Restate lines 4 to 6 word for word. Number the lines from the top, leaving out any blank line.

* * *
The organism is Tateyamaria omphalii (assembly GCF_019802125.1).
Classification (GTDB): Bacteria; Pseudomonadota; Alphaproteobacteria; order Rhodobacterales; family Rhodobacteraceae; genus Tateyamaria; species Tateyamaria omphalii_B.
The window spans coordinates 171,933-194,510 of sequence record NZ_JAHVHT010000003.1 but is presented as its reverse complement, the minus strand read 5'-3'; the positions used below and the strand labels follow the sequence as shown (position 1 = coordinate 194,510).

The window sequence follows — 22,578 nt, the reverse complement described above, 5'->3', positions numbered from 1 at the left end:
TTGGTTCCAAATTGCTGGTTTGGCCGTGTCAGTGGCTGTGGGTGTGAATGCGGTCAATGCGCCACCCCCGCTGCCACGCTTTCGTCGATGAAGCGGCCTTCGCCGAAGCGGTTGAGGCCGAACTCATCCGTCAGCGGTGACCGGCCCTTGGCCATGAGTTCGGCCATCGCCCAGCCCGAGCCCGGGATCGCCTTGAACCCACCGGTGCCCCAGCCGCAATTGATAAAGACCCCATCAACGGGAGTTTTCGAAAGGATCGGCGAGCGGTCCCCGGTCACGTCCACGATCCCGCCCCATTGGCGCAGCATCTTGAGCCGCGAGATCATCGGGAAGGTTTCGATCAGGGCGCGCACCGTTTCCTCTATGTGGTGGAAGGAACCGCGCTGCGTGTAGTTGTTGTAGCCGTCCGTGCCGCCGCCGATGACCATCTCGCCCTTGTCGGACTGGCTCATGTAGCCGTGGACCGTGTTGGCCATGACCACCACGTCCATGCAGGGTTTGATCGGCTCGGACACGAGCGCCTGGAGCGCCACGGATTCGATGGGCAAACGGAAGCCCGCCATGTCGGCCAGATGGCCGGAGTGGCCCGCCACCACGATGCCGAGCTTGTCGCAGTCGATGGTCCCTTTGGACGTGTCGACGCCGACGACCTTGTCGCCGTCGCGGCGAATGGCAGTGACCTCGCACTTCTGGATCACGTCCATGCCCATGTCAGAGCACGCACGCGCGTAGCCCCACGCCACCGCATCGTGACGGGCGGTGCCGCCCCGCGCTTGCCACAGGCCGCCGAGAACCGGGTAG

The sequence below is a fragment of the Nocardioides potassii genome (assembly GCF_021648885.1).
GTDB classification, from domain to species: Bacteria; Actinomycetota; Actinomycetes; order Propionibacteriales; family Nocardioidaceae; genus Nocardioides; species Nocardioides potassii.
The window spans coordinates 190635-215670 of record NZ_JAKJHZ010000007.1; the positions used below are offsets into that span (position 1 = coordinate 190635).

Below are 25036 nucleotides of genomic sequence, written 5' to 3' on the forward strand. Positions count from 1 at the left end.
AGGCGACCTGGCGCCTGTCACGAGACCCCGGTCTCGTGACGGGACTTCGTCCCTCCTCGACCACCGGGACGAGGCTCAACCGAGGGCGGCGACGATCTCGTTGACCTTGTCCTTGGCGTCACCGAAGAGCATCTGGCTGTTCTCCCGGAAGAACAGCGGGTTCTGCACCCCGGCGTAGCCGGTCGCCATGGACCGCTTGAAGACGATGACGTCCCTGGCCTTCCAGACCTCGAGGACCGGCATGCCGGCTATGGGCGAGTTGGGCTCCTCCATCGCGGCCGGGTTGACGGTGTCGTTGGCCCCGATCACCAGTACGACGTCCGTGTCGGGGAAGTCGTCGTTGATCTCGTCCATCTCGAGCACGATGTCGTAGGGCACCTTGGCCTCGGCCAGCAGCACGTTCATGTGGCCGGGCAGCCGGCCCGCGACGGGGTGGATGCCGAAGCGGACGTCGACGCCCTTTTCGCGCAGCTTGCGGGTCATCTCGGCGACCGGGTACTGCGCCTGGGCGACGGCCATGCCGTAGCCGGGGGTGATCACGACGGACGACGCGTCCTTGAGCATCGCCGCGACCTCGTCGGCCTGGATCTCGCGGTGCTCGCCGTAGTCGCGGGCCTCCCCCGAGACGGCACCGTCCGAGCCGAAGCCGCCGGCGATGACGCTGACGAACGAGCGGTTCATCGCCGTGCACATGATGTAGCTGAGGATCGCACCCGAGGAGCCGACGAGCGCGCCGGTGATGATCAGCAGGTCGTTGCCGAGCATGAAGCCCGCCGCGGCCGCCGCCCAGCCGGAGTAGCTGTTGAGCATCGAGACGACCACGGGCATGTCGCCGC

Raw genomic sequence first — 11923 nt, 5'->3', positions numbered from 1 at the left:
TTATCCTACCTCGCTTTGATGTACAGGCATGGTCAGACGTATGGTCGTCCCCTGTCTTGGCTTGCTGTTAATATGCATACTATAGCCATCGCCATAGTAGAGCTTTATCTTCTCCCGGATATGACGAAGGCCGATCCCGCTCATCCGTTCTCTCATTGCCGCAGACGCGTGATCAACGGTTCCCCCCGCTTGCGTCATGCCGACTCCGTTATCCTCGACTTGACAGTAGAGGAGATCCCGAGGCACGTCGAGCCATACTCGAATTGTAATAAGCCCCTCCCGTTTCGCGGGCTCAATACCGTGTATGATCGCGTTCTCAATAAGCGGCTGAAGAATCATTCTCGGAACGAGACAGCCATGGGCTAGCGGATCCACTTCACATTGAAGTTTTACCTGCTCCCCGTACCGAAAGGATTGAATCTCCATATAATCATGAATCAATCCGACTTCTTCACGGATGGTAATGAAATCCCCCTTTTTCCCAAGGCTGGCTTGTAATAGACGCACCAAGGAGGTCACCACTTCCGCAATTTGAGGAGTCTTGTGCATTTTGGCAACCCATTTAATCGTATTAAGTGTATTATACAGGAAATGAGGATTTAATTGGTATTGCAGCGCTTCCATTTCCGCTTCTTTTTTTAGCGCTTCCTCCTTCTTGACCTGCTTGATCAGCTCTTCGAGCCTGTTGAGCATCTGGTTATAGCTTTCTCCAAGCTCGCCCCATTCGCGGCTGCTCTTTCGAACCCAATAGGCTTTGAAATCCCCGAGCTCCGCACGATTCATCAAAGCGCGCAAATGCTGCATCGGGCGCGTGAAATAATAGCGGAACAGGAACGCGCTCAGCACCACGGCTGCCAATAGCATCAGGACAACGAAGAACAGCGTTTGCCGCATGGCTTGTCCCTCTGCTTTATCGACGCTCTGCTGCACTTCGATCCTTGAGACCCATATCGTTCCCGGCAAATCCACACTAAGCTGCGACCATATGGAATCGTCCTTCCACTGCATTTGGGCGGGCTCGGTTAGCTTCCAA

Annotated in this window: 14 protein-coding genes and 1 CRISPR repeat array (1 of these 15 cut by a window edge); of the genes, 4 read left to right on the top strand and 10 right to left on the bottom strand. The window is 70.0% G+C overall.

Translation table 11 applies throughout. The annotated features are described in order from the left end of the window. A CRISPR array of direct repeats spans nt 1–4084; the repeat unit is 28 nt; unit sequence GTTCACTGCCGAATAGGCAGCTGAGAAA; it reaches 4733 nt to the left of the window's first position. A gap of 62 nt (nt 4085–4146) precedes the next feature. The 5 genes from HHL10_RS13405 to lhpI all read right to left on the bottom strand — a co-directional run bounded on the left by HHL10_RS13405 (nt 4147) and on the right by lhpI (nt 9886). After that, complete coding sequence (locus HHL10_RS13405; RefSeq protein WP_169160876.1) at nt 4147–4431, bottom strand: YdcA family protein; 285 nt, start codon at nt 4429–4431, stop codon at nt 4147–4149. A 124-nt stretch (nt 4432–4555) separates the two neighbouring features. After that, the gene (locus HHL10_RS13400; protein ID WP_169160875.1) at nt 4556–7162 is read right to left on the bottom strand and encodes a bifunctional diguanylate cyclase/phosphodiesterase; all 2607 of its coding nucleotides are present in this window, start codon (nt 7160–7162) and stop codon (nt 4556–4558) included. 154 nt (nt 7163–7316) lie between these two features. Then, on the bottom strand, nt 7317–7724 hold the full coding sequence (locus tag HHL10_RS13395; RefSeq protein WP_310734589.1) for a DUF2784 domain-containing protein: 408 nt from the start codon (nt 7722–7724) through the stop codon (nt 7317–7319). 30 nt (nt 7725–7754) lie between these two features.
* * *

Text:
The window sequence follows — 22,578 nt, the reverse complement described above, 5'->3', positions numbered from 1 at the left end:
TTGGTTCCAAATTGCTGGTTTGGCCGTGTCAGTGGCTGTGGGTGTGAATGCGGTCAATGCGCCACCCCCGCTGCCACGCTTTCGTCGATGAAGCGGCCTTCGCCGAAGCGGTTGAGGCCGAACTCATCCGTCAGCGGTGACCGGCCCTTGGCCATGAGTTCGGCCATCGCCCAGCCCGAGCCCGGGATCGCCTTGAACCCACCGGTGCCCCAGCCGCAATTGATAAAGACCCCATCAACGGGAGTTTTCGAAAGGATCGGCGAGCGGTCCCCGGTCACGTCCACGATCCCGCCCCATTGGCGCAGCATCTTGAGCCGCGAGATCATCGGGAAGGTTTCGATCAGGGCGCGCACCGTTTCCTCTATGTGGTGGAAGGAACCGCGCTGCGTGTAGTTGTTGTAGCCGTCCGTGCCGCCGCCGATGACCATCTCGCCCTTGTCGGACTGGCTCATGTAGCCGTGGACCGTGTTGGCCATGACCACCACGTCCATGCAGGGTTTGATCGGCTCGGACACGAGCGCCTGGAGCGCCACGGATTCGATGGGCAAACGGAAGCCCGCCATGTCGGCCAGATGGCCGGAGTGGCCCGCCACCACGATGCCGAGCTTGTCGCAGTCGATGGTCCCTTTGGACGTGTCGACGCCGACGACCTTGTCGCCGTCGCGGCGAATGGCAGTGACCTCGCACTTCTGGATCACGTCCATGCCCATGTCAGAGCACGCACGCGCGTAGCCCCACGCCACCGCATCGTGACGGGCGGTGCCGCCCCGCGCTTGCCACAGGCCGCCGAGAACCGGGTAG

The sequence below is a fragment of the Nocardioides potassii genome (assembly GCF_021648885.1).